|Office Hours||Wed. 3:30-4:30 and by appointment|
|A01 Monday, 2 pm||Justin Lawson||HSS firstname.lastname@example.org||Wednesday 2:50-4:50|
|A02 Monday, 3 pm||Justin Lawson||HSS email@example.com||Wednesday 2:50-4:50|
Reasoning is a fundamental activity in human life, and nowhere is it more important or better manifest than in science. Although scientific inquiry has roots deep in human culture, the mode of scientific inquiry that we know today is of fairly recent invention. It depends on people advancing hypotheses abount how phenomenon in the world are produced and evaluating those hypotheses against objective evidence that is often challenging to elicit. Scientific reasoning is neither natural nor easy, but it is extremely important not just for those engaged in science but for all of us who must evaluate the claims scientists make.
In this course we will address a number of questions about scientific reasoning:
This course will emphasize active engagement in the kinds of reasoning which scientists use in developing and testing hypotheses, especially through on-line exercises and demonstrations. The goals of the course are for students to understand the logical and statistical principles by which scientific claims are created and evaluated and to develop a critical appreciation for the methods by which knowledge is acquired in science. You should leave this course with a better ability to distinguish good from poor reasoning and decision making in science and other domains.
1. Inquiry website and printed course reader
The primary course materials are on the course website at http://inquiry.ucsd.edu. Login directions and initial login codes are included in the course reader, which is available at the UCSD bookstore (be sure you buy a new reader--used initial logins cannot be reused). If you have any problems with your login codes, contact me as soon as possible. The modules found on the website include text, animation, and interactive exercises, of which only the text is included in the reader. Some modules have questions to answer at the end. All activity on the site is recorded and logged, including answers to question sets attached to the modules. Completion of the on-line exercises is a requirement of the course.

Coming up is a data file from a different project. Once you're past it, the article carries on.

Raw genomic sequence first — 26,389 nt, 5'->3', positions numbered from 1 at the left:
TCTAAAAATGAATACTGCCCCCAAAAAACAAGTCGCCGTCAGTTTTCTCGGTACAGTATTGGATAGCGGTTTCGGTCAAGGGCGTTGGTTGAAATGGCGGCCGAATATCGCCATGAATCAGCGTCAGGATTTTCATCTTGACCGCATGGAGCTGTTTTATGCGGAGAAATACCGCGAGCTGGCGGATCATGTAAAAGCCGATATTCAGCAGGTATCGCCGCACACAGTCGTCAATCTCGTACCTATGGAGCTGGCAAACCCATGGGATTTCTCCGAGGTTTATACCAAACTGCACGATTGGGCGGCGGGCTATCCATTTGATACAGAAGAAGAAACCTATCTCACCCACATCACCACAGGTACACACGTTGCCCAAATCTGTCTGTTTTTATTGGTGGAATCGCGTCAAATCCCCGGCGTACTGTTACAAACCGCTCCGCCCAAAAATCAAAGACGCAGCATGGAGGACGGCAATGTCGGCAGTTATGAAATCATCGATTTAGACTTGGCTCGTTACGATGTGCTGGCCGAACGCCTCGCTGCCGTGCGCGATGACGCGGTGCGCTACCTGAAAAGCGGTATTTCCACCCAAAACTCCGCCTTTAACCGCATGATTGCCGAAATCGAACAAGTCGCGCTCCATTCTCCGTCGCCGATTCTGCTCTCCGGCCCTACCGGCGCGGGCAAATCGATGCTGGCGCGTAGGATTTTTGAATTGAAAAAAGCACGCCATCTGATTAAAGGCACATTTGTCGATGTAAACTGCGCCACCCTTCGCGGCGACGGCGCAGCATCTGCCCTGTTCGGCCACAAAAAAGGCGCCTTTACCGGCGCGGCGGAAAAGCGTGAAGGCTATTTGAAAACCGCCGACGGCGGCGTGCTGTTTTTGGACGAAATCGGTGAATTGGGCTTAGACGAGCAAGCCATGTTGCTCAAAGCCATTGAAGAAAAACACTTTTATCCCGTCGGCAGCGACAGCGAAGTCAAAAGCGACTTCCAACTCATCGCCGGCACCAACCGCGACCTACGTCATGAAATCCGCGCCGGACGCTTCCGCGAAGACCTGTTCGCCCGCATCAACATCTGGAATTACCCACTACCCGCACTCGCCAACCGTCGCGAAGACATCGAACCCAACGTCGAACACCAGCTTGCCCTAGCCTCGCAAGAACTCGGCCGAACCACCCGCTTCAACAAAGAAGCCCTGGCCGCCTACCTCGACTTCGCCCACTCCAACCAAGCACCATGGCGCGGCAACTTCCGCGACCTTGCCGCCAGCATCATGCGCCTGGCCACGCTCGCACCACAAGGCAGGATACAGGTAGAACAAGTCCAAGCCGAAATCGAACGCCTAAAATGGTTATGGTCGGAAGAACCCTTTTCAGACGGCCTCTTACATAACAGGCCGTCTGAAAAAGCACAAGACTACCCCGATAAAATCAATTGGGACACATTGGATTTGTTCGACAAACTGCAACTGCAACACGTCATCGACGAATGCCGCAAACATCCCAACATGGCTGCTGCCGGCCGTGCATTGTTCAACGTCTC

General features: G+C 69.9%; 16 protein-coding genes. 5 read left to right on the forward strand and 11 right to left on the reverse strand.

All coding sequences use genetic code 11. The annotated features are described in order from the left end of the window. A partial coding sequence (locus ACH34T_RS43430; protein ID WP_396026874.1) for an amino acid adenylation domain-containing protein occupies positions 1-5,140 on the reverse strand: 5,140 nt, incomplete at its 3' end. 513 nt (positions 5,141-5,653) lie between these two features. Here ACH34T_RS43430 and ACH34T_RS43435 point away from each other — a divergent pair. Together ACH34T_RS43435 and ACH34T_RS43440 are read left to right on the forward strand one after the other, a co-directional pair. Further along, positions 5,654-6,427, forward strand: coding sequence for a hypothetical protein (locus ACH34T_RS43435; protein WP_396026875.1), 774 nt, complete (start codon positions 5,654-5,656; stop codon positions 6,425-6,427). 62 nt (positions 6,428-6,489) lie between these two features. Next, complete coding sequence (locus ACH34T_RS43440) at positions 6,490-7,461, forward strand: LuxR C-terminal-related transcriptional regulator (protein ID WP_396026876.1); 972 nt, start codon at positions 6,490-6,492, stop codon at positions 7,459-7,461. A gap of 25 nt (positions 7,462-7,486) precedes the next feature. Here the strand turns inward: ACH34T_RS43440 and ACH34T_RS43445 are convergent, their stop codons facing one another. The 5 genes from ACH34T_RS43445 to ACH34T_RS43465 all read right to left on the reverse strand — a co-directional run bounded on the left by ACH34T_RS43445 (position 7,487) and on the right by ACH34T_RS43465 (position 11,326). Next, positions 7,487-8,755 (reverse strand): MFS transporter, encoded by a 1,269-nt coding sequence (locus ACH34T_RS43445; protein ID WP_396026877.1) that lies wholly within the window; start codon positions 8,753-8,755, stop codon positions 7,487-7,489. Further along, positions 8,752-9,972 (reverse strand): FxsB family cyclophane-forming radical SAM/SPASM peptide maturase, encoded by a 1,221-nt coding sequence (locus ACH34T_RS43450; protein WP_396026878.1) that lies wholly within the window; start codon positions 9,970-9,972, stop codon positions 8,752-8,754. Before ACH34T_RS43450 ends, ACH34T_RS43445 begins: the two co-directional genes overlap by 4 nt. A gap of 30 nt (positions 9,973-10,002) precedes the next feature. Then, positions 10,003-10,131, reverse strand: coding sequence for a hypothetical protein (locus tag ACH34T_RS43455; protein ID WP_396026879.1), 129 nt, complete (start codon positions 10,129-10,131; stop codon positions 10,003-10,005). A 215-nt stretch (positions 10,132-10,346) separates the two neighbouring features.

2. i>clicker student response system
If you do not already own one, you will also need to purchase an i>clicker student response transmiter. These transmitters, informally called “clickers,” are available at the UCSD bookstore. Make sure to get an i>clicker and not a different system (e.g., H-ITT or PRS). For more information, visit http://acms.ucsd.edu/services/classroom-support/clickers.html.
For each module, students are expected to complete it and any questions attached to it, before attending the class for which it is assigned. Attendance in class and sections is required.
1. Web-based exercises (5%): timely completion of the interactive exercises and questions on the Inquiry website. Graded on whether you complete the exercises questions, not the accuracy of your responses. Click here for more information about this requirement, including what these exercises/questions look like and how to track your progress on them throughout the course.